What Hides Beneath Geometrical Art?
Geometry was one of the first disciplines we learned, though we did not know it at the time. Who, as a child, struggled to draw a straight line, one without a wiggle in it? And a circle, wasn’t that the most difficult thing to construct? They turned out like ovals, no matter how hard we tried. As we matured, the science of geometry seemed easier and our muscle coordination was much steadier, so the challenge of drawing a straight line mutated to the challenge of absorbing the ancient knowledge of geometry that the Greeks and Arabs perfected. Not a simple task, yet when we see geometry in art, we recognize it immediately.
The lines, curves and angles of geometrical art are pure and clean. There is no distinction between science and art in this genre, as the Islamic culture proclaims. Their geometrical art spans the centuries, as their beliefs did not allow for human representation in art. Arabesques and curves, intricate designs in the rugs woven by fine craftsmen and craftswomen, all portrayed a sense of art that is to be envied. The ancient Greeks, as well, drew shapes that symbolized themes in their culture and their vases especially have brought down to modern-day times the clean shapes of geometrical art. For example, the interlocking ‘Greek key’ design has lasted until now, as it graces blankets and pottery, necklaces and small paintings, anything that could bear this signature element of the Greek culture. Dramatic contrast of black and white and other hues is possibly the next noticeable aspect of geometrical art.
Lines and shapes are all well and good, but they beg to be filled in with color, so a piece of geometrical art by the quintessential geometrical artist, Piet Mondrian, plays with the notion that lines are actually outlines, and the color finds its way onto the painting in a very restrained manner. Indeed, restraint may be the keyword for geometrical painting, because the precision required necessitates a slower manner with more planning than abstract expressionism, which may be considered the absolute opposite of geometrical art. Measured compositions, akin to music in its regimentation, make for a piece of art that appeals to our cooler, more calculating brains than expressionism. What time it took to measure and paint these lines, we think, and how much planning.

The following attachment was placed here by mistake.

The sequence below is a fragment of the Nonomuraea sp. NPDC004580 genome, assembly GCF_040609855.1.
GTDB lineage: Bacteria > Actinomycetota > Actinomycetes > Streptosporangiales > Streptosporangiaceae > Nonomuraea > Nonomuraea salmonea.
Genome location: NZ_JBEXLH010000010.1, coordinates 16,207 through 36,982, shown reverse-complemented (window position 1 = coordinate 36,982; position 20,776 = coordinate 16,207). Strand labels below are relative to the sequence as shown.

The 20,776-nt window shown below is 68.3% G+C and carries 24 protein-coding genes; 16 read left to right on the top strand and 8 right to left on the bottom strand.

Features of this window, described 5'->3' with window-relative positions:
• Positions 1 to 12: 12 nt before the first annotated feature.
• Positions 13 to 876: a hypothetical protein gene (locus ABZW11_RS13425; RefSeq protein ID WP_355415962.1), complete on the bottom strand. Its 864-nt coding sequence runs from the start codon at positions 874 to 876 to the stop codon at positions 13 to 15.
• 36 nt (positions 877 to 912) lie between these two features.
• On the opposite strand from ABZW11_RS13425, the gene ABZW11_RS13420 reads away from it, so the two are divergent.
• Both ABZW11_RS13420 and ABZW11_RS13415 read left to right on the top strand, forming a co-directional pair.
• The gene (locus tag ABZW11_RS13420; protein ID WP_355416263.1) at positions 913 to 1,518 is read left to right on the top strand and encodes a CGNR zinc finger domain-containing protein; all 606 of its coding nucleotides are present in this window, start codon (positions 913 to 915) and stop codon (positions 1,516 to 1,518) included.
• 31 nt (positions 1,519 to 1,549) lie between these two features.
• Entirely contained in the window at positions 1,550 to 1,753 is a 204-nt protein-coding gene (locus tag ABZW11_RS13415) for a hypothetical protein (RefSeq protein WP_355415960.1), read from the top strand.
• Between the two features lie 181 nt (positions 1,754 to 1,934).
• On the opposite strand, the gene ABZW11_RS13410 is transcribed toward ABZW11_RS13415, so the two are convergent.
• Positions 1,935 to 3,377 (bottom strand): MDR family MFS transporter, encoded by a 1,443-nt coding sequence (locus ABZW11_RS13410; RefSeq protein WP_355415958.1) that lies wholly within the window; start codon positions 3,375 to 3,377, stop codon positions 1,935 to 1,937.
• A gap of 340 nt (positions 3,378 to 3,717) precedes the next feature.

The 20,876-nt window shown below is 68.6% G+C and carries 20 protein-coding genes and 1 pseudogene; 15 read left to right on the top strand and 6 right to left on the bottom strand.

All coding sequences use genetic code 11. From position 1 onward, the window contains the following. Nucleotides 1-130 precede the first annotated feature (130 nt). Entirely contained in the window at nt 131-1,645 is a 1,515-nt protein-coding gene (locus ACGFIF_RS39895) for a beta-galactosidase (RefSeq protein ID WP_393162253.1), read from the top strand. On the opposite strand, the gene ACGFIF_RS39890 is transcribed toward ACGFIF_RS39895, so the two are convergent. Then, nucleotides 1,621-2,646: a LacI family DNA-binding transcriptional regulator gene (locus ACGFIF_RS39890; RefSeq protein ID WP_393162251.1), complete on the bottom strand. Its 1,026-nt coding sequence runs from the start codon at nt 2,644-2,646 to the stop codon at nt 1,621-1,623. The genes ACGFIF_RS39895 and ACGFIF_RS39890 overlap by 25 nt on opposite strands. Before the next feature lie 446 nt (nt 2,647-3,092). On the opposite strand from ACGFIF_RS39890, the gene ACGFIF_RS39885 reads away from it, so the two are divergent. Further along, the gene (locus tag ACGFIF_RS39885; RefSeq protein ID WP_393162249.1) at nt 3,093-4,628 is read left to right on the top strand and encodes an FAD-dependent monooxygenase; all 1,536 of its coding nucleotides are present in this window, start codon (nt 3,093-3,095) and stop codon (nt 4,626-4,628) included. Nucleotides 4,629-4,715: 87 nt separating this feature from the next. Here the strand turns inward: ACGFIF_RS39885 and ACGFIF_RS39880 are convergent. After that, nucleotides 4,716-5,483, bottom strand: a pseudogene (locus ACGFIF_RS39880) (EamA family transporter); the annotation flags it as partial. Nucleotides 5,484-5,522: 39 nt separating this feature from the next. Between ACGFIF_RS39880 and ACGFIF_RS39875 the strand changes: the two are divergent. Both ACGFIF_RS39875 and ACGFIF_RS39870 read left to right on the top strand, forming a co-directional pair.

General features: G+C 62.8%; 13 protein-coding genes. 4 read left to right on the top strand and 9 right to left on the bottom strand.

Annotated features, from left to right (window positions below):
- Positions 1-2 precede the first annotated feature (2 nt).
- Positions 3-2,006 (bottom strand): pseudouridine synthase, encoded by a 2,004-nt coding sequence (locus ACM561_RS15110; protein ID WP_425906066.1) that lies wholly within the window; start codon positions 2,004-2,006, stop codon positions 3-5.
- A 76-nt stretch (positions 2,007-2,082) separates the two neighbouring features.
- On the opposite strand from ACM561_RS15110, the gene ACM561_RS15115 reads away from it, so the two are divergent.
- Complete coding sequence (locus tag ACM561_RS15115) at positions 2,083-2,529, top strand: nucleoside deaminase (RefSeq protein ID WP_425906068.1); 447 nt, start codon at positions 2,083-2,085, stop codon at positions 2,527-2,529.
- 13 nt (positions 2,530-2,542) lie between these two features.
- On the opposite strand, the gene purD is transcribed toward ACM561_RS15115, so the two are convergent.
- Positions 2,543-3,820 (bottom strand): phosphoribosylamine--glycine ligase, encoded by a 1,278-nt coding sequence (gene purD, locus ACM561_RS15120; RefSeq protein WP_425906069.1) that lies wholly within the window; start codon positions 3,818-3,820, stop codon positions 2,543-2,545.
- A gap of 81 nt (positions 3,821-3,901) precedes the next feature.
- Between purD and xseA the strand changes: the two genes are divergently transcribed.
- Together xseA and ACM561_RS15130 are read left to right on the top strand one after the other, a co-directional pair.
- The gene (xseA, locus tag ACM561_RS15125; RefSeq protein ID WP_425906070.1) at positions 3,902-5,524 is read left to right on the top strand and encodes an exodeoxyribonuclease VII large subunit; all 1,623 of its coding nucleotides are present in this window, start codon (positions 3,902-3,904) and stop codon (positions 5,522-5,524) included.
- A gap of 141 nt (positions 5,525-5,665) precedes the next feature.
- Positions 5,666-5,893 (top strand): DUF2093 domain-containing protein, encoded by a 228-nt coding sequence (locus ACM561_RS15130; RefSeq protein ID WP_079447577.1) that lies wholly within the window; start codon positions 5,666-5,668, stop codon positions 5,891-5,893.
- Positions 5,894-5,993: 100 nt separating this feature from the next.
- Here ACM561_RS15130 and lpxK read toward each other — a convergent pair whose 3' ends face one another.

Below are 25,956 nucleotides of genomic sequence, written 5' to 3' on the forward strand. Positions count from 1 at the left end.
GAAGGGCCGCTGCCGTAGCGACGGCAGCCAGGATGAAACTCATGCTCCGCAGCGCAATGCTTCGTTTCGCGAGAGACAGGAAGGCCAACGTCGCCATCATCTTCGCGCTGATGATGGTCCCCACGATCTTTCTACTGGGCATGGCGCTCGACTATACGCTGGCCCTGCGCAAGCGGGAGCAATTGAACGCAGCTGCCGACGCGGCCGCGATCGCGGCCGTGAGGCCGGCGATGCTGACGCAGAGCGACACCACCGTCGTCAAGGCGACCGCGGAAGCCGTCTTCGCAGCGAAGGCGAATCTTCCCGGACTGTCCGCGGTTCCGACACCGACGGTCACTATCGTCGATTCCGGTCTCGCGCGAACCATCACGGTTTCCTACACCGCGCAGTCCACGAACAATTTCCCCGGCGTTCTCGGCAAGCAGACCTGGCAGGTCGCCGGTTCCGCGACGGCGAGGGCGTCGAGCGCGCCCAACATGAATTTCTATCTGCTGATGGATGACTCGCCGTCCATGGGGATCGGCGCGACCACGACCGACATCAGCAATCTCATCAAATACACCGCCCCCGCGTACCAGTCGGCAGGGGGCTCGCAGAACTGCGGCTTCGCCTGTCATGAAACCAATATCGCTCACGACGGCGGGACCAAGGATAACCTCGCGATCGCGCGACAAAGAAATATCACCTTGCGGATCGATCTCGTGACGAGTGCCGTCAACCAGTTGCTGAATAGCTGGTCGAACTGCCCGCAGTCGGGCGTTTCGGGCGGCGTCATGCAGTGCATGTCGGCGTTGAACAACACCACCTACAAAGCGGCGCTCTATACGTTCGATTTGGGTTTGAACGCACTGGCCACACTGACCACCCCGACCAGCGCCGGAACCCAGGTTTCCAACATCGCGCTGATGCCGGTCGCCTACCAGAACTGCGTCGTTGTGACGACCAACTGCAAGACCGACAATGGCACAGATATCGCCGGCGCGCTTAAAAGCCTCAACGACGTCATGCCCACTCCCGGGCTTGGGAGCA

Geometrical art has a relation to op art, because op art seeks to use the flatness of a canvas’s plane as a springboard to a three-dimensional experience and lines which are expertly drawn can give that impression. Escher is the most famous proponent of op art and his mind-bending drawings seek to expand our minds into the third dimension. It is a tribute to his genius that his work so often succeeds. A cleanly-drawn spiral in geometrical art, for example, utilizing some cross-hatching on the spirals, makes our minds think that we are seeing a revolving pinwheel. We may even become dizzy trying to figure out the means of execution that the artist has used! But in the main, geometrical art is measured and a wonderful addition to our collection, whether the piece is at home or in our office. Its smooth, mathematical style provides an intellectual bonus in the midst of a busy day. We can escape to a place where logic and mathematical precepts rule, and what a nice change that is from the norm.